U.S. Rep. Justin Amash, who is the only Republican in Congress backing an impeachment inquiry of President Donald Trump, said on the Fourth of July he is declaring his independence from the GOP.
Amash, who has served in Michigan’s 3rd District since 2011, wrote about his decision in an commentary in The Washington Post.
“Today, I am declaring my independence and leaving the Republican Party,” Amash wrote. “No matter your circumstance, I’m asking you to join me in rejecting the partisan loyalties and rhetoric that divide and dehumanize us. I’m asking you to believe that we can do better than this two-party system – and to work toward it. If we continue to take America for granted, we will lose it.”
In May, he became the first current Republican congressional lawmaker to join Democrats calling for an impeachment inquiry. He wrote five tweets, after reading Robert Mueller’s report on Russian interference in the 2016 election, that he believes Trump engaged in obstruction of justice.
Here are my principal conclusions:1. Attorney General Barr has deliberately misrepresented Mueller’s report.2. President Trump has engaged in impeachable conduct.3. Partisanship has eroded our system of checks and balances.4. Few members of Congress have read the report.- Justin Amash (@justinamash) May 18, 2019
On Thursday morning, Trump reacted to Amash’s decision, posted his views on twitter.
Great news for the Republican Party as one of the dumbest & most disloyal men in Congress is “quitting” the Party. No Collusion, No Obstruction! Knew he couldn’t get the nomination to run again in the Great State of Michigan. Already being challenged for his seat. A total loser!
— Donald J. Trump (@realDonaldTrump) July 4, 2019
Amash, a staunch libertarian, plans to run as an independent.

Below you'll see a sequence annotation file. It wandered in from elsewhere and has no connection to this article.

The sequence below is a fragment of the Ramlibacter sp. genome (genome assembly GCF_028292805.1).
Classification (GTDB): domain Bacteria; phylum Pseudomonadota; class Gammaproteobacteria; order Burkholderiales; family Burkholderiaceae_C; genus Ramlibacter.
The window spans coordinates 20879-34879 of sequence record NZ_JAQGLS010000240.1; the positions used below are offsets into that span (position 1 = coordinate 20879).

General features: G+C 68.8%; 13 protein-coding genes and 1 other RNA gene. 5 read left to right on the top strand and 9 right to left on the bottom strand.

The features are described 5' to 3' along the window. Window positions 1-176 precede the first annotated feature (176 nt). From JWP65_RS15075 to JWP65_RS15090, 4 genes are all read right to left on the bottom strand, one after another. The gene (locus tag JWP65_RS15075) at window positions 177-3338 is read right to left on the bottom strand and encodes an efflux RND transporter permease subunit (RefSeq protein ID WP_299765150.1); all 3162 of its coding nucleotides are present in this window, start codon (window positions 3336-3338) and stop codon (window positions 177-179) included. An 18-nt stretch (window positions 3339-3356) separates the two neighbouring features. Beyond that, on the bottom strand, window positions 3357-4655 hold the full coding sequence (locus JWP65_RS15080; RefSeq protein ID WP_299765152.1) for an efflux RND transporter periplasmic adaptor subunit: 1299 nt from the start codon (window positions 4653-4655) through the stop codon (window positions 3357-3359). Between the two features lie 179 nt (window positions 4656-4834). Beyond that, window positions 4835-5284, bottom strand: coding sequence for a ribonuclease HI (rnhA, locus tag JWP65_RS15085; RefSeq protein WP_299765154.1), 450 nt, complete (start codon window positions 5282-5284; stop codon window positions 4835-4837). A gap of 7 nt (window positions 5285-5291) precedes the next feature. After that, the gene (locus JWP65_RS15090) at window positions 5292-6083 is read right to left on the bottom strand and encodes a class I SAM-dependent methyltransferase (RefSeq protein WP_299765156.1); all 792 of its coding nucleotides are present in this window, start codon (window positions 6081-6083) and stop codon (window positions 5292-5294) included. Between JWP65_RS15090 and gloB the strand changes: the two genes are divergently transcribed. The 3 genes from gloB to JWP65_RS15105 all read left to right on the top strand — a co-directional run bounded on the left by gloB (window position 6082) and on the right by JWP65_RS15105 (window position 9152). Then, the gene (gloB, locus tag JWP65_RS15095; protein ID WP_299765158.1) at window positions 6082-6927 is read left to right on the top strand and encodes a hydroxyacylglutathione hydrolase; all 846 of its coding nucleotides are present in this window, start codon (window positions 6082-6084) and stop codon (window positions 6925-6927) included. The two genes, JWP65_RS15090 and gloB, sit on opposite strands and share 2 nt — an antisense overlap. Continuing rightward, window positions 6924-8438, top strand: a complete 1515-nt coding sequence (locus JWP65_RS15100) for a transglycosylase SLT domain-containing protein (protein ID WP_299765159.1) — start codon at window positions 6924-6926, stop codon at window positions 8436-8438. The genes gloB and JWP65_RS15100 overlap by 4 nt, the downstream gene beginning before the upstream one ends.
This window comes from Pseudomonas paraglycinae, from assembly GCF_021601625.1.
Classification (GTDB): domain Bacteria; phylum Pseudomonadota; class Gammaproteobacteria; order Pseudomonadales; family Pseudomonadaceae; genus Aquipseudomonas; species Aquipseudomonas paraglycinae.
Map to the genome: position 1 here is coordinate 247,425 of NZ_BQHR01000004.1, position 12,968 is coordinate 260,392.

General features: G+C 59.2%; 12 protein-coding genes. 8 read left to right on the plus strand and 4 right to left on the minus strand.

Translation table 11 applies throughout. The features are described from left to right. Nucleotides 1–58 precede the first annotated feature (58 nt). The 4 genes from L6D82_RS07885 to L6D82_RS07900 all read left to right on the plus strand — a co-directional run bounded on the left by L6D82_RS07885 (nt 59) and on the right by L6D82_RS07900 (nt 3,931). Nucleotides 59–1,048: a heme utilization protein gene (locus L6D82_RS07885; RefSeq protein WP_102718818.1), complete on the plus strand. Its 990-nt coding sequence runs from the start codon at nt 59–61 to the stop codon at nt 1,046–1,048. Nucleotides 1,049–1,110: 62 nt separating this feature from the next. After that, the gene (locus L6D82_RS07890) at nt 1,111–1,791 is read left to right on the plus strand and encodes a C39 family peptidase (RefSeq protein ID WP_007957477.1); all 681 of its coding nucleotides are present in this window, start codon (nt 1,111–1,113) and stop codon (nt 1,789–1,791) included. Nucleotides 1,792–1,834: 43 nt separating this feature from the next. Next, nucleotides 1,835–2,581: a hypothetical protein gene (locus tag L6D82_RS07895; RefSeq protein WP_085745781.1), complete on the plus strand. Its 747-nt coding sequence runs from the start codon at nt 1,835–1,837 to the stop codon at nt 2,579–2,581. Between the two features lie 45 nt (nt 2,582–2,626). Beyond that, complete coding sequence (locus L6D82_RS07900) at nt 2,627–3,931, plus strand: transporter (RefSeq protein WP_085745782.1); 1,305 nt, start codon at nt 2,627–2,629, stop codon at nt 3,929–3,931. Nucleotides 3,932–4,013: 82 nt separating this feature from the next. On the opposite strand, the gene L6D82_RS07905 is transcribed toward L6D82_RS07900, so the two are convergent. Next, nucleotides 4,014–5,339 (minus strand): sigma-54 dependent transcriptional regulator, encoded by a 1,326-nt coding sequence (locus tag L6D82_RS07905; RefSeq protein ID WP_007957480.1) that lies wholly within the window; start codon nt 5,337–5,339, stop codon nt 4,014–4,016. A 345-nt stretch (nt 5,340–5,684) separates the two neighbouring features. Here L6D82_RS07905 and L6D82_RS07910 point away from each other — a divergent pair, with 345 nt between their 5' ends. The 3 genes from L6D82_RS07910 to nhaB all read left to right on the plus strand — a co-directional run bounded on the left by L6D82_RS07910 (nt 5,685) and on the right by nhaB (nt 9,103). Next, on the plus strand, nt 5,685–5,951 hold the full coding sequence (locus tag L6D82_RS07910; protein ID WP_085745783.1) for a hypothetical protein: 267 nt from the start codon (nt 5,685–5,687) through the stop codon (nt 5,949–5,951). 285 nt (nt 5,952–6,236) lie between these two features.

With this status, he wouldn’t have to compete in the primary to run in the general election for a sixth term. During a town hall in Grand Rapids, which is in his district, he said it is “very difficult” to run as an independent in Michigan. He noted straight-ticket voting and requirements for third-party candidates to get on the ballot.
“Most Americans are not rigidly partisan and do not feel well represented by either of the two major parties,” he wrote in his commentary. “Preserving liberty means telling the Republican Party and the Democratic Party that we’ll no longer let them play their partisan game at our expense.”
In the article, Amash didn’t mention the president. He also blasted his Republican colleagues for not backing an impeachment inquiry in the House.
“The Republican Party, I believed, stood for limited government, economic freedom and individual liberty — principles that had made the American Dream possible for my family,” he wrote. “In recent years, though, I’ve become disenchanted with party politics and frightened by what I see from it. The two-party system has evolved into an existential threat to American principles and institutions.”
He stepped down from the House Freedom Caucus, a group of roughly three dozen hardline conservatives in which he was a founding member.
“I have the highest regard for them and they’re my close friends,” Amash told CNN shortly after he informed the HFC board of his decision. “I didn’t want to be a further distraction for the group.”
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